Side comment, this is too interesting a thread, it almost deserves a forum
of its own.

Dawn asks:
>Does the requirement to have no client-side setup (other than 
>pointing a user to a web page in a std web browser) eliminate 
>accuterm or not?  If not, then does this permit drop-down 
>boxes, combo boxes, calendars for date entry and the usual 
>icons one might expect for various features?

For a web browser there is AccuTerm for Internet Explorer.  ATIE does
require a client-side object, as can be expected, but overhead to the user
is minimal.  To my knowledge, ATIE does support the ATGUI, so yes, while I
haven't tried this, I believe we can get a nice VB-style GUI within the
browser using ActiveX technology.

Related, AccuTerm has a new feature called Visual Styles which allows a
character UI to render much like a GUI, just by assigning styles to common
@(-x) Print sequences.  The stunning effects can be seen on this page:
I'll repeat and it's important to understand that you are not looking at a
GUI there, you are looking at standard procedural green screen output
(non-modularzied spaghetti...) that simply renders like a GUI within AT.
Much of this can be accomplished with zero code changes if the app already
makes use of visual attributes like Dim, Bold, etc.

Now about the capabilities of ATGUI, drop downs, combos, etc.  You cannot
add your own custom components to ATGUI, and this was originally my beef
with it.  However, seeing a beautiful and rich app created before my eyes
with Symbion I was convinced that we don't need third-party add-ons to build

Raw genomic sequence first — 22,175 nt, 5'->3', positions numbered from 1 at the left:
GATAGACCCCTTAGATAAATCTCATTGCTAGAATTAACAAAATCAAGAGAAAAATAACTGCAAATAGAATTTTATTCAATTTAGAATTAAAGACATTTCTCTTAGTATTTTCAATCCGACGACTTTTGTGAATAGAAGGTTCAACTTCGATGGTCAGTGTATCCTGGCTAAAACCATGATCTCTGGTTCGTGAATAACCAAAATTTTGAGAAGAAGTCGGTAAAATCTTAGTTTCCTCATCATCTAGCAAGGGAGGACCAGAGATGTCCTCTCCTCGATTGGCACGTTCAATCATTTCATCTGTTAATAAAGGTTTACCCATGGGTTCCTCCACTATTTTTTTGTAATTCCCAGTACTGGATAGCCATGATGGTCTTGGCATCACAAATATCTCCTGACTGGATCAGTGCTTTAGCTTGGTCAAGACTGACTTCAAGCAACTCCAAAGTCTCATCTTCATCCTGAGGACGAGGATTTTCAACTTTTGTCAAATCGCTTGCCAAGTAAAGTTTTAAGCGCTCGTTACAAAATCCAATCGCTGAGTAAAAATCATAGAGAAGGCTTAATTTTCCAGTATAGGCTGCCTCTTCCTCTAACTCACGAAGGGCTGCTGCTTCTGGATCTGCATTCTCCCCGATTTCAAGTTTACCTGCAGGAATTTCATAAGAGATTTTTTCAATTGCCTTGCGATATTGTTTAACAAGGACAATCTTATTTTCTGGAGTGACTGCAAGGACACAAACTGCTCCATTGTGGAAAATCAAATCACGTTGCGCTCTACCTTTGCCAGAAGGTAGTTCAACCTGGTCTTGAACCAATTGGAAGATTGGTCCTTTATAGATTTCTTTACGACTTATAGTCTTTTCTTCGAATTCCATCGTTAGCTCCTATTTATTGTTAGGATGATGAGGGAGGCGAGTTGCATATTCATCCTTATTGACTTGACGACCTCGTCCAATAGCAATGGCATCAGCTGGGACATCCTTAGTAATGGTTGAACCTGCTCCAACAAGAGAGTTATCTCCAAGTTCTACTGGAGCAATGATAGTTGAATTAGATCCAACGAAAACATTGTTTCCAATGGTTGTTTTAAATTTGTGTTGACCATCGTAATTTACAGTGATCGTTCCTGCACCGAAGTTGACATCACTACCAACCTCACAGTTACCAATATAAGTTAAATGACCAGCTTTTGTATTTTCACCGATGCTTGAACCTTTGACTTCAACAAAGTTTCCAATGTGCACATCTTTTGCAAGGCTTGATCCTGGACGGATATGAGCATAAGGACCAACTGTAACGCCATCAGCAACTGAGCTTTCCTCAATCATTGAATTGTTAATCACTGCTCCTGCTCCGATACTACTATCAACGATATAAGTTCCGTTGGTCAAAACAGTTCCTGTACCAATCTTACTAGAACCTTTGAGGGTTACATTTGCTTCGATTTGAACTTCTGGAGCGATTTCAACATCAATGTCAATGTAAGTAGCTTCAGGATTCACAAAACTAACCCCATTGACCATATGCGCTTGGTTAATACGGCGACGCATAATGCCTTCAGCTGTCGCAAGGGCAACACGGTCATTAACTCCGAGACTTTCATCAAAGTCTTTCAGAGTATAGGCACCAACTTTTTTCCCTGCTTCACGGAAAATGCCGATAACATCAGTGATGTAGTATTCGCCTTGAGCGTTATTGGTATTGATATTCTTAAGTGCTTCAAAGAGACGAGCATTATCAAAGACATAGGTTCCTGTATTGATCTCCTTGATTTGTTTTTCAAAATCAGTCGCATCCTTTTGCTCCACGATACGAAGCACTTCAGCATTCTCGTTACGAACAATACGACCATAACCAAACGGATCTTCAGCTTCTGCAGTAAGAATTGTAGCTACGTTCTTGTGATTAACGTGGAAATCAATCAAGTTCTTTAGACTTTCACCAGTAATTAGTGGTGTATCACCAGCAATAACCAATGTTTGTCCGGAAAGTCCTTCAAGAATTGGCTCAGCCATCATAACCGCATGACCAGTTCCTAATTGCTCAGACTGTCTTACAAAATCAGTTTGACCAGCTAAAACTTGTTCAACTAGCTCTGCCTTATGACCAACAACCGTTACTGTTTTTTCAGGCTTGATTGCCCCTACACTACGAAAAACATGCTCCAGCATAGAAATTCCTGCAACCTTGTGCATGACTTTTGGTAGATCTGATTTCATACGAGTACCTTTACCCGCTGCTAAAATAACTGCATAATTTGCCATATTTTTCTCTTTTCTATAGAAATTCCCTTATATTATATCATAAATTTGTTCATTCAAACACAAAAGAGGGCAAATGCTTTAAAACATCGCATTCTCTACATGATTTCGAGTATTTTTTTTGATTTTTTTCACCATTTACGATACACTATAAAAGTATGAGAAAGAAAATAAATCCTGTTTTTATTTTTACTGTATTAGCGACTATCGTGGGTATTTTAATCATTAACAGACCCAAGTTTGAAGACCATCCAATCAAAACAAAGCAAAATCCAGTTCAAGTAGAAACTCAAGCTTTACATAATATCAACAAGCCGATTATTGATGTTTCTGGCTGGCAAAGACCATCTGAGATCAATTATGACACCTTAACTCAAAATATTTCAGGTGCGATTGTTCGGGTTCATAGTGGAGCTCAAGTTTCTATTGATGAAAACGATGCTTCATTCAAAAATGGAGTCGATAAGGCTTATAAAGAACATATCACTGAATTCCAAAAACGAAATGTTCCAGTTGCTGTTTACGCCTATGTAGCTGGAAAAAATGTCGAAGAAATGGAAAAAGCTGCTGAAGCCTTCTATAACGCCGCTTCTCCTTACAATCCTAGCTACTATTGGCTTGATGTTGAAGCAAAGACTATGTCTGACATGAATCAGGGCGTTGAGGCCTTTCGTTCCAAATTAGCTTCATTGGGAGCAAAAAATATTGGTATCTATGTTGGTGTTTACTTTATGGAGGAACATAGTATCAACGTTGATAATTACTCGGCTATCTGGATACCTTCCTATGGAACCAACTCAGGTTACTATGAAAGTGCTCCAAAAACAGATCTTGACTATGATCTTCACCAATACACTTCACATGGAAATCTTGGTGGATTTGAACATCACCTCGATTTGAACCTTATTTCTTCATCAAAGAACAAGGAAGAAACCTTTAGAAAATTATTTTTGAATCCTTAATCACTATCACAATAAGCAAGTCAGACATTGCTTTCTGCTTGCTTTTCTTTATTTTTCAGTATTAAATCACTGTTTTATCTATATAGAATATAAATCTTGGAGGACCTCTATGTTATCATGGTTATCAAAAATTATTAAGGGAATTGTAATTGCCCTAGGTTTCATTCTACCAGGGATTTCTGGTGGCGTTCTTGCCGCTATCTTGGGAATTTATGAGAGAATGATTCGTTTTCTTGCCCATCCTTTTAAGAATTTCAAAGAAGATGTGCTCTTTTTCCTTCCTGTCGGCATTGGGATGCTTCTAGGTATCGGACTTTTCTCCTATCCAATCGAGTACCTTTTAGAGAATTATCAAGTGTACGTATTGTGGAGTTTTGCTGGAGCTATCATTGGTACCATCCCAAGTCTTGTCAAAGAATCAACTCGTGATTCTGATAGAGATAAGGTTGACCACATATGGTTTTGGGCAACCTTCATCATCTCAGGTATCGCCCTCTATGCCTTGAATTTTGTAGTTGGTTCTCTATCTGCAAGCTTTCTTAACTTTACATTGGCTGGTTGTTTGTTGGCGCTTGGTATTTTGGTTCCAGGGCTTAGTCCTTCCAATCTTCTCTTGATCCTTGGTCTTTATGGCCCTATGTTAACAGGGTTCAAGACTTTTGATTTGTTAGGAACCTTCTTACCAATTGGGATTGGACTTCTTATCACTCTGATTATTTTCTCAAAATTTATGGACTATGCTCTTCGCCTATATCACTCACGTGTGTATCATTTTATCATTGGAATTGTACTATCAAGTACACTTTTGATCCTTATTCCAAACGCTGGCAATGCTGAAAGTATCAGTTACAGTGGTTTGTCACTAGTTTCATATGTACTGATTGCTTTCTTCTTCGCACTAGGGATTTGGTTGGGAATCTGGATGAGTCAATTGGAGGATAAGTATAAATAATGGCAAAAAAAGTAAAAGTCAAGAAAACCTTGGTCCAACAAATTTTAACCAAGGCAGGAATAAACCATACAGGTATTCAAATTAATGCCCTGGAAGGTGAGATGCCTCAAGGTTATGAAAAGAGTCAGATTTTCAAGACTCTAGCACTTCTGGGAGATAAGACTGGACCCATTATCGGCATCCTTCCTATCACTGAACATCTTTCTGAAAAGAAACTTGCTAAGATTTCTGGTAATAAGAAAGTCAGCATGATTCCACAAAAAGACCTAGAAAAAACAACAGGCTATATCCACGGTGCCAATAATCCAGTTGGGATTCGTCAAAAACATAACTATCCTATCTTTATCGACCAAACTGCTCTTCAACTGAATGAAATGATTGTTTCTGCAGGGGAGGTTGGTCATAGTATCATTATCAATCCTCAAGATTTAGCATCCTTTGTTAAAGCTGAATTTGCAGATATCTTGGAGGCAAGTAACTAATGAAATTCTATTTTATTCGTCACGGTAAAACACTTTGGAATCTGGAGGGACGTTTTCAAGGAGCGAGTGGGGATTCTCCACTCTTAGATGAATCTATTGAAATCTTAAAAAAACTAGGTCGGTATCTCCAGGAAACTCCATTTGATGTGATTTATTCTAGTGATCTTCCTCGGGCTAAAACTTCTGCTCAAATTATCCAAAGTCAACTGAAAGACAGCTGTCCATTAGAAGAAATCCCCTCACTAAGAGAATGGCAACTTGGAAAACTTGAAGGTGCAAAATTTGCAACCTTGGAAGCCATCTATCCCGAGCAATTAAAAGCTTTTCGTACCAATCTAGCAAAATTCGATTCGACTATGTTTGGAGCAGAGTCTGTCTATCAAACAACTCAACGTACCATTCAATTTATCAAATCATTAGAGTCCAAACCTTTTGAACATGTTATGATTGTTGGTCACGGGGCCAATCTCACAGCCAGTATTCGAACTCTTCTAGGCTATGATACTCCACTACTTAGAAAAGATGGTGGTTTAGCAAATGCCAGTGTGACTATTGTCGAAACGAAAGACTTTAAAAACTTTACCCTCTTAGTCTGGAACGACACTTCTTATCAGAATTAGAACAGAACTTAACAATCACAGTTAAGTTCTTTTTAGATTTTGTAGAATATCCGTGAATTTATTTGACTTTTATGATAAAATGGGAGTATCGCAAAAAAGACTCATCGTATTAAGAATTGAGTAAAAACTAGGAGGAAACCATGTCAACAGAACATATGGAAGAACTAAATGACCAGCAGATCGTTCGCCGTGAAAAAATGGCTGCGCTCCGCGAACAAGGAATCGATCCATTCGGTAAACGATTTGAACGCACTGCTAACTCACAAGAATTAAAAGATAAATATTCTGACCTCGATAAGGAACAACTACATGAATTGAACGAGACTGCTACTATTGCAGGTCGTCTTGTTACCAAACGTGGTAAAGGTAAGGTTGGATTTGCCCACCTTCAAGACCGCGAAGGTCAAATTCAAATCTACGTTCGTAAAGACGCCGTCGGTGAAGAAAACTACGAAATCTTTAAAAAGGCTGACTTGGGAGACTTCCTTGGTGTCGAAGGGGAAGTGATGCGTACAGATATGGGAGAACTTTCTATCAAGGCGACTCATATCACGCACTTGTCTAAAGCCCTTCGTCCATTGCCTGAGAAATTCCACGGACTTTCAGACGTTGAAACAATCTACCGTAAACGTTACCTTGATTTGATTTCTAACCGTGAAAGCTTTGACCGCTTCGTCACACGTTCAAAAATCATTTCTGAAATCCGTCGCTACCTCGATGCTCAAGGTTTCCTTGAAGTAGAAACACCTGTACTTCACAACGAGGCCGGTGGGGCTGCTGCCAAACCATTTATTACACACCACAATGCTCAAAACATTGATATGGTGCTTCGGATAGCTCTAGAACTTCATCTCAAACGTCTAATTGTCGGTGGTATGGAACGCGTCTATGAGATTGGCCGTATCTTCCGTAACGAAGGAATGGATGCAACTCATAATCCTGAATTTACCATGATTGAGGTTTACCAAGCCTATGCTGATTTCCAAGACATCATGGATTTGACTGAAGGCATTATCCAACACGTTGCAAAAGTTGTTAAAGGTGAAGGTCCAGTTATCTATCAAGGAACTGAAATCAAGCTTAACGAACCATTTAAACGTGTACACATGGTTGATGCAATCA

a really functional GUI for the typical end user.
(No payment received for comments.  :)  )

The trade-off benefit received when we lose third-party component support is
that we do not need to write any GUI code (classes, methods, event handlers,
etc).  In my mind, if the average Pick developer doesn't want to use VB,
Java, C#, etc to manually code their app, then they won't miss the extended
component support.  If they can code on their own then they won't be
considering a GUIRADIDE type environment like AT/ATGUI anyway.

Do note again that interfacing with a tool like ATGUI does require code
modularization.  Once you've done that, a number of similar tools are
available for consideration.  With modularization complete, you can
prototype a UI with ATGUI (free, assuming you already use AT), and then you
can decide which one or more GUI's you want to support after that.

>I'm talking about the U2 database, but the tools on the mv 
>side need not be more than UOJ, for example (with support for 
>update of stored fields and preferably also virtual fields as 

[Ad] To address this mishmosh of connectivity options and issues I'm working
now on a tool which is cross-OS and cross-DBMS capable which will provide a
host of back-end features to client interfaces.  Stay tuned...


u2-users mailing list

Reply via email to